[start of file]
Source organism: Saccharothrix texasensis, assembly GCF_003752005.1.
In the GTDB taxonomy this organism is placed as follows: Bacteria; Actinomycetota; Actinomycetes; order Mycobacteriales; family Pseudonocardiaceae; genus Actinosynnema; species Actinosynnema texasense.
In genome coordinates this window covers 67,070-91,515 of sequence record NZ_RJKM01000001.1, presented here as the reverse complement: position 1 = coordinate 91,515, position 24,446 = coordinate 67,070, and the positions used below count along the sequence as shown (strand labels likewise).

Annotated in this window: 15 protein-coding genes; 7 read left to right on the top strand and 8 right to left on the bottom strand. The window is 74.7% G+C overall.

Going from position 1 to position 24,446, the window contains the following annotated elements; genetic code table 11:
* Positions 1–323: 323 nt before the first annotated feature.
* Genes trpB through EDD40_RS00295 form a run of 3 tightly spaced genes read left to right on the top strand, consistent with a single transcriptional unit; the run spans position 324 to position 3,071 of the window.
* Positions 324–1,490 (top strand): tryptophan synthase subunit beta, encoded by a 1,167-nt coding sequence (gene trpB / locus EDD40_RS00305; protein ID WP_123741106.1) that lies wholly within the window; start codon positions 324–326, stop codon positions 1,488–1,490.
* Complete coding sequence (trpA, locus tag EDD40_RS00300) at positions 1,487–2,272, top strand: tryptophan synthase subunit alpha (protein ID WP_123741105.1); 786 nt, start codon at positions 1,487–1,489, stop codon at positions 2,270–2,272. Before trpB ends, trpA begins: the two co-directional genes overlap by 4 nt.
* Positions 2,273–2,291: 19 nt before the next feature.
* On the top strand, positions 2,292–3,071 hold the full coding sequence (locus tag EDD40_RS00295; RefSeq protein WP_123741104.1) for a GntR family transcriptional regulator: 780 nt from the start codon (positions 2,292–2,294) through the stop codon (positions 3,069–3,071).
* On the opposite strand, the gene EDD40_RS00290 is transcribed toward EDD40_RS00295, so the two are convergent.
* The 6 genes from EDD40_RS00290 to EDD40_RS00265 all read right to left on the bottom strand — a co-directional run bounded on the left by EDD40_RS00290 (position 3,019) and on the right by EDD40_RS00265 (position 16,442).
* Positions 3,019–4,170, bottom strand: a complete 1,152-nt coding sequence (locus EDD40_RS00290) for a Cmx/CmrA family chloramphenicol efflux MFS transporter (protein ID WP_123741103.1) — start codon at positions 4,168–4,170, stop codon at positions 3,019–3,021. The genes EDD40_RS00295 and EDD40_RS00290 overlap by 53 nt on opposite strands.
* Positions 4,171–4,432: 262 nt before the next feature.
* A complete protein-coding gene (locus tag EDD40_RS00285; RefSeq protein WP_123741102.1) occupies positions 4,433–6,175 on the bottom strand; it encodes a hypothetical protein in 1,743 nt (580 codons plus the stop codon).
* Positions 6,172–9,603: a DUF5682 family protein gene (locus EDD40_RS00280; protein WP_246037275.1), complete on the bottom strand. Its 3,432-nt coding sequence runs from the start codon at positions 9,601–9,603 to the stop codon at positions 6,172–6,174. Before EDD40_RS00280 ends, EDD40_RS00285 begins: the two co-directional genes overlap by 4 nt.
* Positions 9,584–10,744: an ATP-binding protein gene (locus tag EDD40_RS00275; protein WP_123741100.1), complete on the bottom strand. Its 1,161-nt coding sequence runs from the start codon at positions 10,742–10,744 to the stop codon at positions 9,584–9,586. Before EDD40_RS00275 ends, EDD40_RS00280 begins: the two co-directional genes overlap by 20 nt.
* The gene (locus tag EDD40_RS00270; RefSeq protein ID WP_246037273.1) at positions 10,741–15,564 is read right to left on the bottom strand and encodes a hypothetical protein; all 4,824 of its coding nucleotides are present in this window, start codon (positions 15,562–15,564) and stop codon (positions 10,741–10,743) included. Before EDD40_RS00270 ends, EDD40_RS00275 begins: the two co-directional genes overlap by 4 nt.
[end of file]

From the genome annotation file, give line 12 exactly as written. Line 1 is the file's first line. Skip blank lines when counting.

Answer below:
* On the opposite strand, the gene EDD40_RS00290 is transcribed toward EDD40_RS00295, so the two are convergent.